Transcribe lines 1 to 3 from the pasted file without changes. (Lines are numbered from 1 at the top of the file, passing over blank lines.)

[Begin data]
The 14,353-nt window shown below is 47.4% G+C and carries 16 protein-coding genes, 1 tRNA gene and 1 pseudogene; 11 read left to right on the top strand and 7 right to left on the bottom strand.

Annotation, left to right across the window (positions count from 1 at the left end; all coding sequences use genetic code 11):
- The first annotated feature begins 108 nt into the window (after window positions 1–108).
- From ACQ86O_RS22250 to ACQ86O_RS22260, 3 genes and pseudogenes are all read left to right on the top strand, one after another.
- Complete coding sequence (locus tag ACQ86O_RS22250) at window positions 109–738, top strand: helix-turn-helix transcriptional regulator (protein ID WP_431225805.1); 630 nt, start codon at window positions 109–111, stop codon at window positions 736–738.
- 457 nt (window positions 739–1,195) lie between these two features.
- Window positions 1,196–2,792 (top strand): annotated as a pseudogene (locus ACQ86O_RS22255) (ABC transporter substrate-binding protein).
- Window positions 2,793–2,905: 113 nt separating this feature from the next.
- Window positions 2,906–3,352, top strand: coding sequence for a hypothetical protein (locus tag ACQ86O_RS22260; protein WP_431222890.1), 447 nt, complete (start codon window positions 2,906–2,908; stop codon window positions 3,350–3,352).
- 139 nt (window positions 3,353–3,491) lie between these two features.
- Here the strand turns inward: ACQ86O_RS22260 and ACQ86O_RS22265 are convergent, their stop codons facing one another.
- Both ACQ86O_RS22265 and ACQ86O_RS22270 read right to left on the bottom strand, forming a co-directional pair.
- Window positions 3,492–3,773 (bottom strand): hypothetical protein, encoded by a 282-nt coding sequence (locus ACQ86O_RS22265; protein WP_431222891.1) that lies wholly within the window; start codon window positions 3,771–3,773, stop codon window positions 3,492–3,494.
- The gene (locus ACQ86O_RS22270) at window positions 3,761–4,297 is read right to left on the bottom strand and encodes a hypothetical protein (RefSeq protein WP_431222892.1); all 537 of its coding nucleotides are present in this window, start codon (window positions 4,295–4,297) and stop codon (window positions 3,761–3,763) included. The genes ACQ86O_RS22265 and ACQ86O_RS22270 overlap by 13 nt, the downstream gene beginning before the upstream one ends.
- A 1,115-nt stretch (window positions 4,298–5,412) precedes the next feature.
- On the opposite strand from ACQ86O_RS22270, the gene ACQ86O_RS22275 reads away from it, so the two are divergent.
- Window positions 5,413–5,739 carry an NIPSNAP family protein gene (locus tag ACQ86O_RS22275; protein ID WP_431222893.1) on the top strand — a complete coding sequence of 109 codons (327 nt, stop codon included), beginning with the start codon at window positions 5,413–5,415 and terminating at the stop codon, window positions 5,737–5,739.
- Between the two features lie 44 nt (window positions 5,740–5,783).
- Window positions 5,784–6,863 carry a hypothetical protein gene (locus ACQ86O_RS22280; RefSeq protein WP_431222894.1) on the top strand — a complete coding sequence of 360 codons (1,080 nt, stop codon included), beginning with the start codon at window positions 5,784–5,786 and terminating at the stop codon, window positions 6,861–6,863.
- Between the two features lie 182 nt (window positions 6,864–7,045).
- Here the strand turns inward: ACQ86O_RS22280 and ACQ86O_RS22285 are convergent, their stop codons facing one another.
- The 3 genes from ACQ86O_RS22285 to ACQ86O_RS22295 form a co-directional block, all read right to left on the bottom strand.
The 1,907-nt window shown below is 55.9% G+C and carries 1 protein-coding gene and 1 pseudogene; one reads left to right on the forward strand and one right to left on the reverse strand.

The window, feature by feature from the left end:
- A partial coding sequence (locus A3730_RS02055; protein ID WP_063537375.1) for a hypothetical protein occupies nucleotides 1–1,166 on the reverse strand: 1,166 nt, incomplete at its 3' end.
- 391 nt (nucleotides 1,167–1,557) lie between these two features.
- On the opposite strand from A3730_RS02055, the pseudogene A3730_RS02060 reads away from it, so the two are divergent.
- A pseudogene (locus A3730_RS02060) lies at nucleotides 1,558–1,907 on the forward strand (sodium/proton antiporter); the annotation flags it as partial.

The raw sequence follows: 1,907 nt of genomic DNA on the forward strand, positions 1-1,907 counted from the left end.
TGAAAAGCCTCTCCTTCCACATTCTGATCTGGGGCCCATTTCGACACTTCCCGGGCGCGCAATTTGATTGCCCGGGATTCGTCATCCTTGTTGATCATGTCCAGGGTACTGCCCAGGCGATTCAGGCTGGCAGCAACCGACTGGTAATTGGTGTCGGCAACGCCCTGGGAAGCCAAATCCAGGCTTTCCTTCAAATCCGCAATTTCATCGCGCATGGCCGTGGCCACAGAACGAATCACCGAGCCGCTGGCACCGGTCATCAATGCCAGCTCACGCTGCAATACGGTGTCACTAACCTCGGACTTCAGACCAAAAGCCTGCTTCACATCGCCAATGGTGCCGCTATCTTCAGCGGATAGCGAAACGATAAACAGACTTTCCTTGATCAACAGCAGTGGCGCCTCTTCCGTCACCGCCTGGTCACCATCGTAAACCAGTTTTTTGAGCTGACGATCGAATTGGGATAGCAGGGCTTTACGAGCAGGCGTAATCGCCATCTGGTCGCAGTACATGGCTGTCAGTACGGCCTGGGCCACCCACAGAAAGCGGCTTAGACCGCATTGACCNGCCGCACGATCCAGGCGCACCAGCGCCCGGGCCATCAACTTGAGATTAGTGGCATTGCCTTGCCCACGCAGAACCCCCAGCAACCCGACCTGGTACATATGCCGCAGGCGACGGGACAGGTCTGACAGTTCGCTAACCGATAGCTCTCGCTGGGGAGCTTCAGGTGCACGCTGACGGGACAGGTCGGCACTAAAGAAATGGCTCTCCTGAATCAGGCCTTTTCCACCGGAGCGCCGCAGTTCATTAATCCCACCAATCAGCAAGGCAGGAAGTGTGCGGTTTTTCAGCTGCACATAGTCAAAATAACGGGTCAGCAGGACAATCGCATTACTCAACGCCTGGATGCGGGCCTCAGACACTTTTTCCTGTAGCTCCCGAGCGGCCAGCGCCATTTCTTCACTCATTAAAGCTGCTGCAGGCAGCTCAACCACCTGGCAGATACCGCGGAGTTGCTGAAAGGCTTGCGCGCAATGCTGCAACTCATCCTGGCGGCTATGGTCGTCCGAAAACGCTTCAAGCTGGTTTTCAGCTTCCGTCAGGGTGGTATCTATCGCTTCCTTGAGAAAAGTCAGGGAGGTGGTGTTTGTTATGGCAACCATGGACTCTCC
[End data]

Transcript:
The 14,353-nt window shown below is 47.4% G+C and carries 16 protein-coding genes, 1 tRNA gene and 1 pseudogene; 11 read left to right on the top strand and 7 right to left on the bottom strand.

Annotation, left to right across the window (positions count from 1 at the left end; all coding sequences use genetic code 11):
- The first annotated feature begins 108 nt into the window (after window positions 1–108).